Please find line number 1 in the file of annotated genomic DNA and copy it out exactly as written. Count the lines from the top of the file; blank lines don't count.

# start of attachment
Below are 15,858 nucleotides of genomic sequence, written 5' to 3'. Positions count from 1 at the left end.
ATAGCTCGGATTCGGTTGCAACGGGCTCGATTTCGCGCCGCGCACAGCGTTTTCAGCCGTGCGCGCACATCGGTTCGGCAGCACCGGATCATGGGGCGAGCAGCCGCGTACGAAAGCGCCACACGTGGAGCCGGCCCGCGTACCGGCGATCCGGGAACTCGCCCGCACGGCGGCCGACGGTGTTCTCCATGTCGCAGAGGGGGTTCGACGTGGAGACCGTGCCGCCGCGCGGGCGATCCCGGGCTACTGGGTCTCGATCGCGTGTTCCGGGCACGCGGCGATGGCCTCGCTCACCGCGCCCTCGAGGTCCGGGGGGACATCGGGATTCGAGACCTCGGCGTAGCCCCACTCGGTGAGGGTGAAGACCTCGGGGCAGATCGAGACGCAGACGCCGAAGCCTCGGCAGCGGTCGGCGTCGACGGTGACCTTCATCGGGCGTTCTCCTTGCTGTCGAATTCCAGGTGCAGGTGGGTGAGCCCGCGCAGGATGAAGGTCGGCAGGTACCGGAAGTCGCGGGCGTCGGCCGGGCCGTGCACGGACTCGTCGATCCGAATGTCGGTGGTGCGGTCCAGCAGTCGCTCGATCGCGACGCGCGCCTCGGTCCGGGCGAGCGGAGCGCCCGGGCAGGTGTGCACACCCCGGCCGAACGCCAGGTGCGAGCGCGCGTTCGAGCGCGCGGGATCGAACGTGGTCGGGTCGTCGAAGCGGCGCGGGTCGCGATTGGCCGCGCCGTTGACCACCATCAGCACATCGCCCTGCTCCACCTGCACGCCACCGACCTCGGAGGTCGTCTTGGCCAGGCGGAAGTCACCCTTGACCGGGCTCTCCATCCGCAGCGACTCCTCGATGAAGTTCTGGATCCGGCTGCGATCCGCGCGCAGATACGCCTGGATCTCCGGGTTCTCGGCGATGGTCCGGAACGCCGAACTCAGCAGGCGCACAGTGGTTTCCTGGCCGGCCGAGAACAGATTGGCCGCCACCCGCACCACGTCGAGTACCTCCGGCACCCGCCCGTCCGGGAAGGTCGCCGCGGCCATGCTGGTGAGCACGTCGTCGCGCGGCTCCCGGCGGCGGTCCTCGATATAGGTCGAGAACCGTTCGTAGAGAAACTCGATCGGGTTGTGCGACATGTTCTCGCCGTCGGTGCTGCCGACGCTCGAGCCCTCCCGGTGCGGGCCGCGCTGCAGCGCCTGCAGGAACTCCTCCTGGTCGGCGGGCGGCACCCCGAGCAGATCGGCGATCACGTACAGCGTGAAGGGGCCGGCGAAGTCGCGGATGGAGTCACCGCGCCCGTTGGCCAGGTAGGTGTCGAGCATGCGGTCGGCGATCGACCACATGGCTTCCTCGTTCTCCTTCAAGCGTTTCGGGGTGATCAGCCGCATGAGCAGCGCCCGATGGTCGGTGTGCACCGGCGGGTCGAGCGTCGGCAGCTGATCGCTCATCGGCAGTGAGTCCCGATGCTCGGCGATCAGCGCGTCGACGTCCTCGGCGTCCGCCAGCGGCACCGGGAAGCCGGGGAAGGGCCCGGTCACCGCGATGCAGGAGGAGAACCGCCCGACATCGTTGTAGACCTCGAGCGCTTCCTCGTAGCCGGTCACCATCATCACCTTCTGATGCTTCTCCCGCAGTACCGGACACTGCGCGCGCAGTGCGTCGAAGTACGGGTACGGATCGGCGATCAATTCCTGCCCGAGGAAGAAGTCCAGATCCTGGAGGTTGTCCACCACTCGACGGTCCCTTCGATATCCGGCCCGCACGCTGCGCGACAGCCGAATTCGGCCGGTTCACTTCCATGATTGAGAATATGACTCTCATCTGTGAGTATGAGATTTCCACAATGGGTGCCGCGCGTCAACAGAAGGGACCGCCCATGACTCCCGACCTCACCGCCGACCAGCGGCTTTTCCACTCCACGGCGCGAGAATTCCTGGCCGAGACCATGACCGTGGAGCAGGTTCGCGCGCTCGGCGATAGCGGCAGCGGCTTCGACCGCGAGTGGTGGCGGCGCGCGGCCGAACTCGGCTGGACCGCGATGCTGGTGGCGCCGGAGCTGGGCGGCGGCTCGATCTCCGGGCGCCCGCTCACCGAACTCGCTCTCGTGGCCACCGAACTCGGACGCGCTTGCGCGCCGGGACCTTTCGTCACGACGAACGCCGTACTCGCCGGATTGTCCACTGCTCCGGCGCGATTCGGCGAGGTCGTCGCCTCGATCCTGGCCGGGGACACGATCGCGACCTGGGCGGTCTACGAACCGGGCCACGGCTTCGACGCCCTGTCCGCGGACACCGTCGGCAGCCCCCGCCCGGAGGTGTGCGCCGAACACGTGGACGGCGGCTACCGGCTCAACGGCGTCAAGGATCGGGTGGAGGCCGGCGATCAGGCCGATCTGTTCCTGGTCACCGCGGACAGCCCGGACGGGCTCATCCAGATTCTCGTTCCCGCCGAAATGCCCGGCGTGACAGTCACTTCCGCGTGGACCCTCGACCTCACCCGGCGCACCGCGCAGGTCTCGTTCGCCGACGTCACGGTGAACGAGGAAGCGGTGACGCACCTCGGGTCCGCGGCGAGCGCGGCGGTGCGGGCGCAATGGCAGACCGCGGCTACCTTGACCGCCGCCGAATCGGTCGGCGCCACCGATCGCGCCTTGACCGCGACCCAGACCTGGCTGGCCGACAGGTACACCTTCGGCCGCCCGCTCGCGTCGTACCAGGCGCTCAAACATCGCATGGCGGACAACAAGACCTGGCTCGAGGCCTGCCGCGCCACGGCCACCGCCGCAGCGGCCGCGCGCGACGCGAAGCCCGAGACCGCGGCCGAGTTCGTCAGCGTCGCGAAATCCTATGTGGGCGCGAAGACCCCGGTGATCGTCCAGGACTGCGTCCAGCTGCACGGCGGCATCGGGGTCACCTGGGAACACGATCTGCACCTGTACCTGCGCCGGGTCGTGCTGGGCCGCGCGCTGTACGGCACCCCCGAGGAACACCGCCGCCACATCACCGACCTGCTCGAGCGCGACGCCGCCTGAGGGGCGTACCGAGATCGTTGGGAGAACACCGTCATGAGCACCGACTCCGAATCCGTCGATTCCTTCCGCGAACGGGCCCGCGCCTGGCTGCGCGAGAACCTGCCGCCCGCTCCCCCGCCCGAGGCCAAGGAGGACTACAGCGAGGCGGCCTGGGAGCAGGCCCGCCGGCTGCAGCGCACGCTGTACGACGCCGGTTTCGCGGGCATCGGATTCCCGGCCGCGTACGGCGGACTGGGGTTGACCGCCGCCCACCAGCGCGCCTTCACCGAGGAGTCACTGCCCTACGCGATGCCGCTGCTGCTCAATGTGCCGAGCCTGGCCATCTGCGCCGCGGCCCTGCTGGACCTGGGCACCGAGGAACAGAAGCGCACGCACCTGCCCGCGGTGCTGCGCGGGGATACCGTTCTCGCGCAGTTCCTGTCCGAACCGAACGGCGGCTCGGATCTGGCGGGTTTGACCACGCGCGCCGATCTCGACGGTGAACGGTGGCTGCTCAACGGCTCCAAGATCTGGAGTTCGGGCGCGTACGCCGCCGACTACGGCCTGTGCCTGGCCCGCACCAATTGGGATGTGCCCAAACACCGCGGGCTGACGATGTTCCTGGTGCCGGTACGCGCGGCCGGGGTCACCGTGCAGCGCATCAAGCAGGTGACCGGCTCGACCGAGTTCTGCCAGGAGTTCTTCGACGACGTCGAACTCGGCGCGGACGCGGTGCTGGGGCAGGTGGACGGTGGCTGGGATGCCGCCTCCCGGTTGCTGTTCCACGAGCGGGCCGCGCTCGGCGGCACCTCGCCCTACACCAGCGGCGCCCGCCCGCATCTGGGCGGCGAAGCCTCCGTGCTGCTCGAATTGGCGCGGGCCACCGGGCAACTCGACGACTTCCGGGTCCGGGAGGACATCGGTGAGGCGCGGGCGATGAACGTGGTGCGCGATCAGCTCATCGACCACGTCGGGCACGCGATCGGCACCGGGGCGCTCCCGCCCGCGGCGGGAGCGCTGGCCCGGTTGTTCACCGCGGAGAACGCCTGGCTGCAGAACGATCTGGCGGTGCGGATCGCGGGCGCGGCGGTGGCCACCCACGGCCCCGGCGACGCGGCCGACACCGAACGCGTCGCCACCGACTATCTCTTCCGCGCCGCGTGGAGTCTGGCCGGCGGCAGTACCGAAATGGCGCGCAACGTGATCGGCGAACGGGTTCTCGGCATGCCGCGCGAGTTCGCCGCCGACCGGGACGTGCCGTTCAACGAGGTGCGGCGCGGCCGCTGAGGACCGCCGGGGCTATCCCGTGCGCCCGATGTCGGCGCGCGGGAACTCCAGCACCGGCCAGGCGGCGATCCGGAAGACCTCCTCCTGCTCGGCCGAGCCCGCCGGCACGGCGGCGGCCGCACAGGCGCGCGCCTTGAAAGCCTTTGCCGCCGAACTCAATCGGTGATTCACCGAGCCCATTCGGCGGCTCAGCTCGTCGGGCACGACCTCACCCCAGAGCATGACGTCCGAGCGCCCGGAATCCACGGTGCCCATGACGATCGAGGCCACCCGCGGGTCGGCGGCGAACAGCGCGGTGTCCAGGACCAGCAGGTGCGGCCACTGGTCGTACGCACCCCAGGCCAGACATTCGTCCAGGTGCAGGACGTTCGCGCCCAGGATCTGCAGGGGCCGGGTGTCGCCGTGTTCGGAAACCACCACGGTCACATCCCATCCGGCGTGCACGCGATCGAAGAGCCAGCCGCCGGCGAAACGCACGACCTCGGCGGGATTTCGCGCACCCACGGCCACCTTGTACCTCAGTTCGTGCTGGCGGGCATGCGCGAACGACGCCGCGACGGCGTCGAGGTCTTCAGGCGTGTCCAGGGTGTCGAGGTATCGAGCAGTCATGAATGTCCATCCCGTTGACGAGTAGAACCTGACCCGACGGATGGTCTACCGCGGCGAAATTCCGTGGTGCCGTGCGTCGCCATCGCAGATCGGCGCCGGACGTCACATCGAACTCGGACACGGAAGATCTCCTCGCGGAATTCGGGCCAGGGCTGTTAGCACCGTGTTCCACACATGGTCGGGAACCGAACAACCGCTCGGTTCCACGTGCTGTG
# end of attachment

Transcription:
Below are 15,858 nucleotides of genomic sequence, written 5' to 3'. Positions count from 1 at the left end.